Now I tell people the problem is that it won’t work as designed even if it is implemented. Single payer is a monopsony; that is, only one buyer of a good or service. A single-payer Medicare for All system is designed to ration services, eliminate redundant equipment and reduce the unnecessary amenities (like 5-story hospital atriums akin to a 5-star hotel). A monopsony saves money because it is sort of like a monopoly, but as a buyer rather than a seller. If only one entity is allowed to buy a service, it can pay prices so low that it barely obtains enough suppliers. Keep in mind supply curves are upward sloping and a monopsony can set price at the lower end of the curve slightly to the left of where the demand curve intersects (i.e. that creates the waiting lines).

    It’s been shown time and time again that any reform to the Medicare program that has any chance of saving money is thwarted by lobbying. That includes minor changes that would only reduce costs by nominal amounts. If CMS is unable to implement minor changes that reduce some selected expenses only modestly, then how is it supposed to ram though a price controls that slashes expenses by 35 percent?

  3. Don Levit says:

    In Vermont would the 20 percent go to the state’s general fund as in Medicare?
    If so, the “insurer” would get its pro rata portion of total state expenditures
    How can an insurer operate if it receives only say 15 cents of every dollar allocated?

    • Devon Herrick says:

      I haven’t investigated much about Vermont. I know it hired Gruber and Hsiao. But in theory, why wouldn’t Vermont have had Gruber-Hsiao model the prices of medical services, calculate out a global budget for most hospitals (and a global budget for all health care spending), hire TPAs and have a 70/30 cost-sharing with a portion of the 20% “premiums” (maybe 5%) going into a HSA?

      I’m not a paid consultant of Vermont. I’m not even a fan of single-payer. Yet in a few minutes I designed a plan that is far more likely to succeed than the one Vermont spent years working on — only to ultimately fail.

      • I am not sure we should not allow individual states to go single payer. It would be a learning experience.

        • John Fembup says:

          I agree – because that’s a very federal idea.

          While I think the states would encounter the same immovable obstacles that Connecticut encountered, if even one of them does find something that works, well that would be terirific. So why not encourage the idea?

  4. Bob Hertz says:

    The single payer advocates in Colorado say that they can fund their plan with a 10% income tax on absolutely everyone including all senior citizens.
    The advocates also assume that they can force every doctor and hospital in the state to accept Medicare rates from day one.

    Two rather tall orders!

  5. jimbino says:

    Both parties are solidly committed to federal control of seniors’ access to healthcare, as executed by the federal Medicare office.

    What use is a post that confuses health care with insurance? I’m a senior with good access to health care who is totally uninsured. I find good, cheap health care overseas and negotiate with USSA providers for cash discounts. Insurance is the first refuge of the weak minded and risk averse.

    Even in Germany, I chose to go “freiwillig unversichert,” saving a fortune in annual Krankenkasse premiums. In the USSA, insurance is a fair deal for breeders and hypochondriacs. Everyone else is a LOSER.

    • Okay, but most citizens and politicians are eager to identify health care with health insurance.

      • John Fembup says:

        “most citizens and politicians are eager to identify health care with health insurance”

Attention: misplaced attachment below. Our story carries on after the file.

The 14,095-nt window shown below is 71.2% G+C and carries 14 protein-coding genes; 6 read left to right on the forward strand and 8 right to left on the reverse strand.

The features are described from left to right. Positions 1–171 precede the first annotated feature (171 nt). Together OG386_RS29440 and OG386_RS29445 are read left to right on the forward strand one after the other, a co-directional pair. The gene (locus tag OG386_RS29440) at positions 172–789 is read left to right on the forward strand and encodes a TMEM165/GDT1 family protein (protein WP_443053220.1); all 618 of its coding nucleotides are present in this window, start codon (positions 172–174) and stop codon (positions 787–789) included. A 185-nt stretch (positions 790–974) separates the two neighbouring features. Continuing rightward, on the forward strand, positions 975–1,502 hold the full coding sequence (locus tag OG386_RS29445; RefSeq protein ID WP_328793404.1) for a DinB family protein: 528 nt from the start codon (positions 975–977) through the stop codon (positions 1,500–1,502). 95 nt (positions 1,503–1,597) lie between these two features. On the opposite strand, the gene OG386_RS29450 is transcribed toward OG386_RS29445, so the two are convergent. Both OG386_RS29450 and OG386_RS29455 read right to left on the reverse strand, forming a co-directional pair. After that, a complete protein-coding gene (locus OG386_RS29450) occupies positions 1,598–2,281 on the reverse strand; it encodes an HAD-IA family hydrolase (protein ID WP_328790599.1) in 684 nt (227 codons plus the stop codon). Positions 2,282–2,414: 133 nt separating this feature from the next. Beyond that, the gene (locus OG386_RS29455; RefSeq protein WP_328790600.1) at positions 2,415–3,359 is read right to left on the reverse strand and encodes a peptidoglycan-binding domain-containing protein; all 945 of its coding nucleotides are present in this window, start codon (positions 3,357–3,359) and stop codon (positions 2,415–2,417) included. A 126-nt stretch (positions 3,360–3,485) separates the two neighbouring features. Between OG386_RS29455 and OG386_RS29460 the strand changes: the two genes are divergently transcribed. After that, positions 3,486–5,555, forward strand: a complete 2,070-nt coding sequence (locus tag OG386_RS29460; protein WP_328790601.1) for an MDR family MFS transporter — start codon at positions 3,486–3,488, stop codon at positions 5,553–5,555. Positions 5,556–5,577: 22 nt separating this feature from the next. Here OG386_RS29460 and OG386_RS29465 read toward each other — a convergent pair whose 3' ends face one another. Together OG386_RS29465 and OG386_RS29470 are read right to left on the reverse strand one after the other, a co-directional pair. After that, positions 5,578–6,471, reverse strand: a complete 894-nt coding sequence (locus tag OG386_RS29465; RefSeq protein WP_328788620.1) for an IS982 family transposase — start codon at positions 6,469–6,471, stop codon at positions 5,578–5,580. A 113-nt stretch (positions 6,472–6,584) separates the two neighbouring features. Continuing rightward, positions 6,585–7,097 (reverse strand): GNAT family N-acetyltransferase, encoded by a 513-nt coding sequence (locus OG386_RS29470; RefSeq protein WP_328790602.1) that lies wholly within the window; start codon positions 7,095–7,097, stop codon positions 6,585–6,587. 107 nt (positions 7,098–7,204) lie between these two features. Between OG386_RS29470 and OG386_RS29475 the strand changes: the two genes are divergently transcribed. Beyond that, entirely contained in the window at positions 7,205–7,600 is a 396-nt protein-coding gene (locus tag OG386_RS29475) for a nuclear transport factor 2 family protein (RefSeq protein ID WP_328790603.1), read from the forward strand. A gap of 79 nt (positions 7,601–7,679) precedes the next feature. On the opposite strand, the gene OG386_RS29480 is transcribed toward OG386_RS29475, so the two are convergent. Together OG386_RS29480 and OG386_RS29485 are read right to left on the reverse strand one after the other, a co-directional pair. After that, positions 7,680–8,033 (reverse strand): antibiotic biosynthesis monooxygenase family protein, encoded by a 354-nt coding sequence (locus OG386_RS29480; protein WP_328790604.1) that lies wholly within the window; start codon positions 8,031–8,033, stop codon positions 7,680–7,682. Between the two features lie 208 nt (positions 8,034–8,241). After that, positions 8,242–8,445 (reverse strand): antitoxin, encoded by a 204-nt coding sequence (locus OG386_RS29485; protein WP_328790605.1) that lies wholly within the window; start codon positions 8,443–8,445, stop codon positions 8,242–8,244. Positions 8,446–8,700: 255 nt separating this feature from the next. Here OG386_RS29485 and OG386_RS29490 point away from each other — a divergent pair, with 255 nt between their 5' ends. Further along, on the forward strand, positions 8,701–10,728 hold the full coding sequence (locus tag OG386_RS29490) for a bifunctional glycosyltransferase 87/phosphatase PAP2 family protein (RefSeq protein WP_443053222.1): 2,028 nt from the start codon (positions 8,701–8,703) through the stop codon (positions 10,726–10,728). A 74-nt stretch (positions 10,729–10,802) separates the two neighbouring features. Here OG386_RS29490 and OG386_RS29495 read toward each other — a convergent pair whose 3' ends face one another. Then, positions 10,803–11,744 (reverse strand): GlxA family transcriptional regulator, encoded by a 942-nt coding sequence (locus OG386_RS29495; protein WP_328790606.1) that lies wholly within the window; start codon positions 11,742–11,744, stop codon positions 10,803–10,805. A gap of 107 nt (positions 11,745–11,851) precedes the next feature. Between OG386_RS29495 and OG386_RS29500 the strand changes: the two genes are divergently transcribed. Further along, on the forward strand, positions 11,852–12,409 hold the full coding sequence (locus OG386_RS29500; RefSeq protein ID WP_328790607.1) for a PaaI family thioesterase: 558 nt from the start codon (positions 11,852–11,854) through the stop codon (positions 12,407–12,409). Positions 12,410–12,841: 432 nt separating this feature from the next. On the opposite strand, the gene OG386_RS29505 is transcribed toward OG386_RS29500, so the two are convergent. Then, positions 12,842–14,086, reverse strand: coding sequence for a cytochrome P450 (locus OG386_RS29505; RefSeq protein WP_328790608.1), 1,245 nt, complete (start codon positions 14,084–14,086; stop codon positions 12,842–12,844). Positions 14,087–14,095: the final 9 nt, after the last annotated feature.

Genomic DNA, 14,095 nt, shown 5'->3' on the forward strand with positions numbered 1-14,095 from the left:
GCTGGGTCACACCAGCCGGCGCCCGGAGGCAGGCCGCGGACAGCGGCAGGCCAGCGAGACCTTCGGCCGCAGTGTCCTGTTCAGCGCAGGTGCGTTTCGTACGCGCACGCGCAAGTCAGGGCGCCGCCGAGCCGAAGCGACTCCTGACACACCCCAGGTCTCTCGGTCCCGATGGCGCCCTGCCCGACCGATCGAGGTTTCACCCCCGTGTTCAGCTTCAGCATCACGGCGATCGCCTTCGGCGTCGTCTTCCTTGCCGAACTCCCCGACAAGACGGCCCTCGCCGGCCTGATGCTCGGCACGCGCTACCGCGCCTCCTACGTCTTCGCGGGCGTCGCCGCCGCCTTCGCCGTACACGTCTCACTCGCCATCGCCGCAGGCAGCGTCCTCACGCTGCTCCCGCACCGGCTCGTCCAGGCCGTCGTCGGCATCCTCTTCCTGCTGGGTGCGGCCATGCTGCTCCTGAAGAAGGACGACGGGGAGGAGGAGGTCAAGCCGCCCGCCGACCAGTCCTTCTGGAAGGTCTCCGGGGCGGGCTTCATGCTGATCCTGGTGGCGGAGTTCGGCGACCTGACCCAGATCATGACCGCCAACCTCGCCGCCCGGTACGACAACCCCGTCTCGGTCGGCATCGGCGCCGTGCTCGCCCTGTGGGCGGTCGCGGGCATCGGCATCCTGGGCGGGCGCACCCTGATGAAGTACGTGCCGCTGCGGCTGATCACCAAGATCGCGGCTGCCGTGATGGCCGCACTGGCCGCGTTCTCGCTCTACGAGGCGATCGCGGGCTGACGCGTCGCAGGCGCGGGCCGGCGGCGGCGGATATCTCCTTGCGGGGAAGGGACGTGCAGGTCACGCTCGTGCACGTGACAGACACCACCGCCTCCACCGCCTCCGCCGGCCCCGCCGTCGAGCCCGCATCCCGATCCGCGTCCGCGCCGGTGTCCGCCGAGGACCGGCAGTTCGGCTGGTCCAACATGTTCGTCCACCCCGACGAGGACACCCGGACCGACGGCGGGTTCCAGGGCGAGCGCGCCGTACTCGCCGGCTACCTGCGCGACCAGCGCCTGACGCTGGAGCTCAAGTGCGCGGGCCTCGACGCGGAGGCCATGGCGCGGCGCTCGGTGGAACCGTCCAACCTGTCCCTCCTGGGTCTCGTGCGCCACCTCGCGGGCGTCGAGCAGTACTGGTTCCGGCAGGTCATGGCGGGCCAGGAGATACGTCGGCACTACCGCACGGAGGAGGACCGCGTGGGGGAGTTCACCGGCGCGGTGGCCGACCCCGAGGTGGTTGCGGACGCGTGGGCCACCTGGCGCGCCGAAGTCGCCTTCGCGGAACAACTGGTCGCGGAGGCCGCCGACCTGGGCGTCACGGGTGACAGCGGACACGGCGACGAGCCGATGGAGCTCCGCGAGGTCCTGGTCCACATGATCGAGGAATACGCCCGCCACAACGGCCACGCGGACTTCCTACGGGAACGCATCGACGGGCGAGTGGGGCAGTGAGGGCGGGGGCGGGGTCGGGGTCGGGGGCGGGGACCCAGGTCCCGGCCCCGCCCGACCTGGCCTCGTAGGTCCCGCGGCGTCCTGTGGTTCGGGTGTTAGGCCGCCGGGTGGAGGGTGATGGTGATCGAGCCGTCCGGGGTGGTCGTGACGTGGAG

Yes, that’s true. And citizens mostly believe that because politicians have always told them so. But that doesn’t make it sensible.

        Meanwhile, politicians avoid engaging the underlying problem they have no idea how to solve. That problem is the high overall cost of medical care delivery.

        Instead, the nation has wasted time and money trying to solve outgo problems (cost) by using income tactics (subsidies). Doesn’t make sense to me. I think this helps explain why Obamacare supporters still cannot quite grasp that an insurance mechanism has zero chance of solving the problem of high medical delivery costs. In fact, because insurance pumps more money into the system, it is not at all likely to restrain cost growth. I think there is already evidence of that.

        (btw, i think it’s also not helpful to conflate the terms “health care” and “medical care”. Most of us can – if we only will – take reasonably good care of ourselves and in that sense health care is free. Medical care requires professional help and is definitely not free. But the language, as the saying goes, has “moved on”. That’s a shame because addressing the problem of high overall medical cost seems to me to require a solution that has two distinct parts: medical delivery on one hand – the “supply side” if you will; and improving public health on the other hand – the “demand side”. Maybe someday politicians will run out of excuses for not insisting on careful definition of the problems. But I’m not holding my breath).

  6. bob hertz says:

    Jimbino, I wish you luck in negotiating with Mayo Clinic for a liver transplant, and I respect you if you have the cash to pay the final price. There is a place for catastrophic insurance.

  7. bob hertz says:

    Single payer advocates tend to ignore the rather large numbers of persons who would be worse off economically in their regime.

    I do not know the exact number, but I would guess that about 15 million Americans still have good employer insurance and pay nothing for it, or next to nothing. This group would have to pay higher income taxes in virtually all single payer proposals.

    Then you have early retirees from the military and the federal government, who likewise pay next to nothing for good coverage.

    Then you have the persons who get large ACA subsidies.
    They could be worse off with single payer due to higher taxes.

    Finally you have doctors, nurses, and insurance company employees and agents. Some number of this group would see lower incomes in a single payer plan.

  8. Floccina says:

    I see it as problem that medical care is mostly regulated at the state level but much of it is paid for at the federal level. State politicians like to bring as much federal money onto their states as possible and so are less concerned about regulations that drive up costs and are less interested in changes to regulation that would tend to reduce costs that they otherwise would be.

  9. Bart I says:

    I read somewhere that the difference between communism and socialism was “…to each according to his needs” vs. “…to each according to his contributions [or deeds if you want it to rhyme].”

    So calling a system with premiums based on a percentage of income “socialized health insurance” may be a misnomer in more ways than one.